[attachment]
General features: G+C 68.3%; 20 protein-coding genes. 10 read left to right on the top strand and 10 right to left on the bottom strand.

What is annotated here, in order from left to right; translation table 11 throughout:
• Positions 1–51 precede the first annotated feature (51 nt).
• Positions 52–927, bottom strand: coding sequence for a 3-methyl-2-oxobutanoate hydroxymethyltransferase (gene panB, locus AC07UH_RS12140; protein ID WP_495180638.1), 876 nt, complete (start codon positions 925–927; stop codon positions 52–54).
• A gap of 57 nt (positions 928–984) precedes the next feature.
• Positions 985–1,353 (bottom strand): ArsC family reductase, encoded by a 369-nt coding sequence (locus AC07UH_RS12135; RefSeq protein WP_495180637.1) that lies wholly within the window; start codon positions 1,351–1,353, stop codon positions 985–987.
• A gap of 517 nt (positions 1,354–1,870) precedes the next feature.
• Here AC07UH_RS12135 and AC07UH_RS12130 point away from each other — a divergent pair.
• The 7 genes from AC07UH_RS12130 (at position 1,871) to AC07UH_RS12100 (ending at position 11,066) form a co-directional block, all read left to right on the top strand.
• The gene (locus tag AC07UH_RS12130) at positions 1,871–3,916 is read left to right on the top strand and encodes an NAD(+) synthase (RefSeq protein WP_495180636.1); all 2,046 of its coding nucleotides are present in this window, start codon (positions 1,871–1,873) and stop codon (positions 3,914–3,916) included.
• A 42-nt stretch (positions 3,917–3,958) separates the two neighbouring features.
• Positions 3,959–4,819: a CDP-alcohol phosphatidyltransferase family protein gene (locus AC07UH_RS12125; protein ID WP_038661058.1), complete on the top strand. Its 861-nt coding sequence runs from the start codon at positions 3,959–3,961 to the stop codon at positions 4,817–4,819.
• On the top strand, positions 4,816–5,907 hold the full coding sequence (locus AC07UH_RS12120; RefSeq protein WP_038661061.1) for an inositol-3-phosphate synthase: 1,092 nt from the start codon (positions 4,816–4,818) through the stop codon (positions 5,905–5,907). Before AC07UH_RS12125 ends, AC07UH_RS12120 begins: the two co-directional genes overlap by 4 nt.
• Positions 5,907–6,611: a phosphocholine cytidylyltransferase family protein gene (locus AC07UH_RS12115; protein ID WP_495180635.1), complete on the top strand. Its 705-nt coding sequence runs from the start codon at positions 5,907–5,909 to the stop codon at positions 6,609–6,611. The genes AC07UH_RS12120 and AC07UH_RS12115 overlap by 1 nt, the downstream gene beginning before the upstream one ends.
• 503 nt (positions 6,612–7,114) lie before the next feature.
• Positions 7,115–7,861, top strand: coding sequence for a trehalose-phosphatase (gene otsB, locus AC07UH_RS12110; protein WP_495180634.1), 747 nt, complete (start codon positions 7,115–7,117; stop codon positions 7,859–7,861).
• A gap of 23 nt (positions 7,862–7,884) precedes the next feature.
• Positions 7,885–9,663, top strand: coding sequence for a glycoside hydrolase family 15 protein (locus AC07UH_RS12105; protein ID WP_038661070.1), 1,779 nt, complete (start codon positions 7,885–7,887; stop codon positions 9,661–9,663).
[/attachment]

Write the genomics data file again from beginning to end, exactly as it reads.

General features: G+C 68.3%; 20 protein-coding genes. 10 read left to right on the top strand and 10 right to left on the bottom strand.

What is annotated here, in order from left to right; translation table 11 throughout:
• Positions 1–51 precede the first annotated feature (51 nt).
• Positions 52–927, bottom strand: coding sequence for a 3-methyl-2-oxobutanoate hydroxymethyltransferase (gene panB, locus AC07UH_RS12140; protein ID WP_495180638.1), 876 nt, complete (start codon positions 925–927; stop codon positions 52–54).
• A gap of 57 nt (positions 928–984) precedes the next feature.
• Positions 985–1,353 (bottom strand): ArsC family reductase, encoded by a 369-nt coding sequence (locus AC07UH_RS12135; RefSeq protein WP_495180637.1) that lies wholly within the window; start codon positions 1,351–1,353, stop codon positions 985–987.
• A gap of 517 nt (positions 1,354–1,870) precedes the next feature.
• Here AC07UH_RS12135 and AC07UH_RS12130 point away from each other — a divergent pair.
• The 7 genes from AC07UH_RS12130 (at position 1,871) to AC07UH_RS12100 (ending at position 11,066) form a co-directional block, all read left to right on the top strand.
• The gene (locus tag AC07UH_RS12130) at positions 1,871–3,916 is read left to right on the top strand and encodes an NAD(+) synthase (RefSeq protein WP_495180636.1); all 2,046 of its coding nucleotides are present in this window, start codon (positions 1,871–1,873) and stop codon (positions 3,914–3,916) included.
• A 42-nt stretch (positions 3,917–3,958) separates the two neighbouring features.
• Positions 3,959–4,819: a CDP-alcohol phosphatidyltransferase family protein gene (locus AC07UH_RS12125; protein ID WP_038661058.1), complete on the top strand. Its 861-nt coding sequence runs from the start codon at positions 3,959–3,961 to the stop codon at positions 4,817–4,819.
• On the top strand, positions 4,816–5,907 hold the full coding sequence (locus AC07UH_RS12120; RefSeq protein WP_038661061.1) for an inositol-3-phosphate synthase: 1,092 nt from the start codon (positions 4,816–4,818) through the stop codon (positions 5,905–5,907). Before AC07UH_RS12125 ends, AC07UH_RS12120 begins: the two co-directional genes overlap by 4 nt.
• Positions 5,907–6,611: a phosphocholine cytidylyltransferase family protein gene (locus AC07UH_RS12115; protein ID WP_495180635.1), complete on the top strand. Its 705-nt coding sequence runs from the start codon at positions 5,907–5,909 to the stop codon at positions 6,609–6,611. The genes AC07UH_RS12120 and AC07UH_RS12115 overlap by 1 nt, the downstream gene beginning before the upstream one ends.
• 503 nt (positions 6,612–7,114) lie before the next feature.
• Positions 7,115–7,861, top strand: coding sequence for a trehalose-phosphatase (gene otsB, locus AC07UH_RS12110; protein WP_495180634.1), 747 nt, complete (start codon positions 7,115–7,117; stop codon positions 7,859–7,861).
• A gap of 23 nt (positions 7,862–7,884) precedes the next feature.
• Positions 7,885–9,663, top strand: coding sequence for a glycoside hydrolase family 15 protein (locus AC07UH_RS12105; protein ID WP_038661070.1), 1,779 nt, complete (start codon positions 7,885–7,887; stop codon positions 9,661–9,663).